Civility in Brutal Times

It was a delightful, sunny afternoon and we were having a cookout in the backyard.  Spring had finally arrived and we were looking forward to hanging out in the back yard and spending some family time together.  We even invited Kris’ girlfriend and her younger brother.

Without warning, a tempest blew in.  Not a weather tempest but an attitude and language tempest.  The air was suddenly punctuated by a stream of profanities, profanities spewing from the neighbor’s back porch and over the fence.  It seems the teen son was disrespectful to his mother and the mom’s boyfriend was going to straighten him out.  Here he was, mixing spittle with the f-bomb, three inches from the boy’s face, teaching him a lesson about being disrespectful to his mother.  The irony of the situation was not lost on me.  The tirade continued for several minutes and was so intense that the guy did not hear me from the back fence calling several times for him to stop.  When he came up for breath, I interjected again, informing him that he needed to “cool it” as we didn’t appreciate being forced to endure that kind of language and verbal abuse.  That seemed to break the cycle and the verbal abuse stopped.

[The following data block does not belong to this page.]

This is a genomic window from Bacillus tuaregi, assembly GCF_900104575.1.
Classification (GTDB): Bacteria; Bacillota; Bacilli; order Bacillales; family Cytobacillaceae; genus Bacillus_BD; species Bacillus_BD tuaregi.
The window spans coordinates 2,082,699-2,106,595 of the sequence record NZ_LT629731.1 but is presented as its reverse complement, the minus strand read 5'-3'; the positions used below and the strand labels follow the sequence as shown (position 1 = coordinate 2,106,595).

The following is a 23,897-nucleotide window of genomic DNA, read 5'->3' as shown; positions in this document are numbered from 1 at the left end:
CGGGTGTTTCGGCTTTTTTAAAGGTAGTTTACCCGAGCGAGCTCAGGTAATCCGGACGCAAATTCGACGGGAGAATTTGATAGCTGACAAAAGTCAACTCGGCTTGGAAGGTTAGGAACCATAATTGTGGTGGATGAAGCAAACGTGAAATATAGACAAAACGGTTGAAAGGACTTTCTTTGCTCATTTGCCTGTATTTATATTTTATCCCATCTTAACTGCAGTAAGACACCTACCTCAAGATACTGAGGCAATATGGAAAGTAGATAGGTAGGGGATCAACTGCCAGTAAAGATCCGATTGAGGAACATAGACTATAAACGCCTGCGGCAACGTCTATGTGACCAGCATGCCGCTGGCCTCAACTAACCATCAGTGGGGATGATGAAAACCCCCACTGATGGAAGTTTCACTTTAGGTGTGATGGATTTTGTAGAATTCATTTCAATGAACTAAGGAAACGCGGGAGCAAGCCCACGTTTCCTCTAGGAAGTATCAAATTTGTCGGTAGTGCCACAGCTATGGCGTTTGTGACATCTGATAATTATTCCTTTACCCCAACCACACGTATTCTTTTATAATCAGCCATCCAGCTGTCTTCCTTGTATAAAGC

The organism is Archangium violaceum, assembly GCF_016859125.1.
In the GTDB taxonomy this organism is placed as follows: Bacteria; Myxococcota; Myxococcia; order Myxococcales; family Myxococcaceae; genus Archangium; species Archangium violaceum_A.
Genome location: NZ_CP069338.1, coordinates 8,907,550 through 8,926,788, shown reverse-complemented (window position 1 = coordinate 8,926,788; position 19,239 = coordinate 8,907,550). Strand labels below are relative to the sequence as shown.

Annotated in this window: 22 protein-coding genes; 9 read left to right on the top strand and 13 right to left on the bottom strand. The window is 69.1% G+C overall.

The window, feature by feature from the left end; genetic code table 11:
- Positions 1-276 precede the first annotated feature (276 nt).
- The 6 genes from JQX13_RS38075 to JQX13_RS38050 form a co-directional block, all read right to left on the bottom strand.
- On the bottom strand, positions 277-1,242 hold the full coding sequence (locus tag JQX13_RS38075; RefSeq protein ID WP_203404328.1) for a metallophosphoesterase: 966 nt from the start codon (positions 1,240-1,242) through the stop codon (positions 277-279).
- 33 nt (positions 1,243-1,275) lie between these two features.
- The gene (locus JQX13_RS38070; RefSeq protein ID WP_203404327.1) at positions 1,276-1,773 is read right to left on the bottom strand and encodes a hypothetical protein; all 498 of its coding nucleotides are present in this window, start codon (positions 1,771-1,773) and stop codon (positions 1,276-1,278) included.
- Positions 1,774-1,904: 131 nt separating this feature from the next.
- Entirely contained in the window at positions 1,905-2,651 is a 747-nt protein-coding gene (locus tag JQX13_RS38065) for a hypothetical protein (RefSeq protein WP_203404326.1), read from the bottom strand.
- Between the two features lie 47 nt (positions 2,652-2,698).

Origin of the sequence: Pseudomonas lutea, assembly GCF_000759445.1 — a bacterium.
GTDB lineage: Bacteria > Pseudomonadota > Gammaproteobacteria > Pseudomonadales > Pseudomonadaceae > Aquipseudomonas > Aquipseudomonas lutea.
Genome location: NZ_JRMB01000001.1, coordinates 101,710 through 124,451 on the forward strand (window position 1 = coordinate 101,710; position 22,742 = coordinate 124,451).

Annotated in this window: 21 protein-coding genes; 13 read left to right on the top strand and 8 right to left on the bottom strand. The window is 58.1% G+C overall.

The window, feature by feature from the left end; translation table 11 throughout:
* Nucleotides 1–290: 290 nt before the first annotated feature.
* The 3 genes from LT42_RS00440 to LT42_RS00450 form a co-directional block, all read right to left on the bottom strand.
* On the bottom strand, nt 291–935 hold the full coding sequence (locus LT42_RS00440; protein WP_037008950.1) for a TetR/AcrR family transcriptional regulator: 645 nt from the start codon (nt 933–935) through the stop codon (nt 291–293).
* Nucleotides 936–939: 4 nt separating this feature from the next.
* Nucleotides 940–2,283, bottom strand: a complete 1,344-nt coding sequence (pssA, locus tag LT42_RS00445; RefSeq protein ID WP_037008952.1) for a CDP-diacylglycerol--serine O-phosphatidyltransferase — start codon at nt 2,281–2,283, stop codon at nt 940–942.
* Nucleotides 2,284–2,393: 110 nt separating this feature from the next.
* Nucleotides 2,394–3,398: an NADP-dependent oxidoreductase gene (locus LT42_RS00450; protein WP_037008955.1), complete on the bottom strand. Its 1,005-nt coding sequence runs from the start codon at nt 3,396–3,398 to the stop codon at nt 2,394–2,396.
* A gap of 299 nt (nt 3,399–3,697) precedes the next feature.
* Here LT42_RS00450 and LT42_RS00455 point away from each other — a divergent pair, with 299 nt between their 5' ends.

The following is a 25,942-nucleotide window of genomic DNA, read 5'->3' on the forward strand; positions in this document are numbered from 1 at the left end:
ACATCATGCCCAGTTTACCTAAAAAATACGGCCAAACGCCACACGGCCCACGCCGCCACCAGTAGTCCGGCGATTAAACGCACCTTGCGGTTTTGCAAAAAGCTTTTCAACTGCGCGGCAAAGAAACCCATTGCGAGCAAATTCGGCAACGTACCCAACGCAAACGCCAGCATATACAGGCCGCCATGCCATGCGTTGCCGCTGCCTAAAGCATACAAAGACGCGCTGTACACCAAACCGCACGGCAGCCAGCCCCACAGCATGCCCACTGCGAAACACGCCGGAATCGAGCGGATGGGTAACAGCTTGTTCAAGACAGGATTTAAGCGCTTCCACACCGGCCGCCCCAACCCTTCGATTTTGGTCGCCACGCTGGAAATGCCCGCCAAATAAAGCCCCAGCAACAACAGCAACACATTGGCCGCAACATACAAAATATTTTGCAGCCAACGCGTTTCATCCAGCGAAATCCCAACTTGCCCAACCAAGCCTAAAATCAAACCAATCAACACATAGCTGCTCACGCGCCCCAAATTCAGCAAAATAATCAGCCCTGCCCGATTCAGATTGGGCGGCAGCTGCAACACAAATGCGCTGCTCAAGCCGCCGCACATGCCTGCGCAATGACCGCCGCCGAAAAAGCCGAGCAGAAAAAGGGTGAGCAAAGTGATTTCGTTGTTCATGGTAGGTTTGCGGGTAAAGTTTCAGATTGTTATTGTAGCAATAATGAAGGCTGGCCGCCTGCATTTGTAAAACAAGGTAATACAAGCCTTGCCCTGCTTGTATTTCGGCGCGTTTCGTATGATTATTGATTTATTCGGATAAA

Marko Javorac

Photo by Marko Javorac on flickr

We all lose our cool and say things we don’t mean during the heat of the moment but this was different.  This was a purposeful, disrespectful way of supposedly teaching a young man about being respectful to others.  That doesn’t work for me.  Not cool.

This made me think of the vitriol and disrespect we show one another in our society today.  I know – most people don’t behave like that but it seems that more and more people today think it is “okay” to use violence (verbal or physical) to settle disagreements.  More and more people have demonstrated an increased intolerance of differing views and opinions.

So why are people surprised that it shows up in our political scene? I’m not condoning it, not in the least.  It just seems to me that the political arena is a reflection of our society.  Perhaps politicians are intransigent because we have become intolerant of others’ viewpoints?  The politicians are merely reflecting the darker angels of our nature rather than the better angels like they should be doing.  Maybe that’s asking too much.  I don’t think so.

So where do we go from here?  Sliding ever lower into dis-ease and violence or do we turn it around and move closer to respectful discourse?  How do we do that? Wait for our leaders to show us the way? I don’t think that’s the answer.  We need to hold each other to a higher standard, one of mutual respect and dignity; but if we’re going to hold someone to a standard we have to ask ourselves this: “Where do fall on this civility spectrum?”

As Ghandi once said, “Be the change you wish to see in the world.” If we want a return to civility, respect and dignity we need to start living by those principles ourselves.  In other words, treat others as your would want to be treated. Still the best way to live even after all these years.

For more reading on the need for civility … I Am Second article

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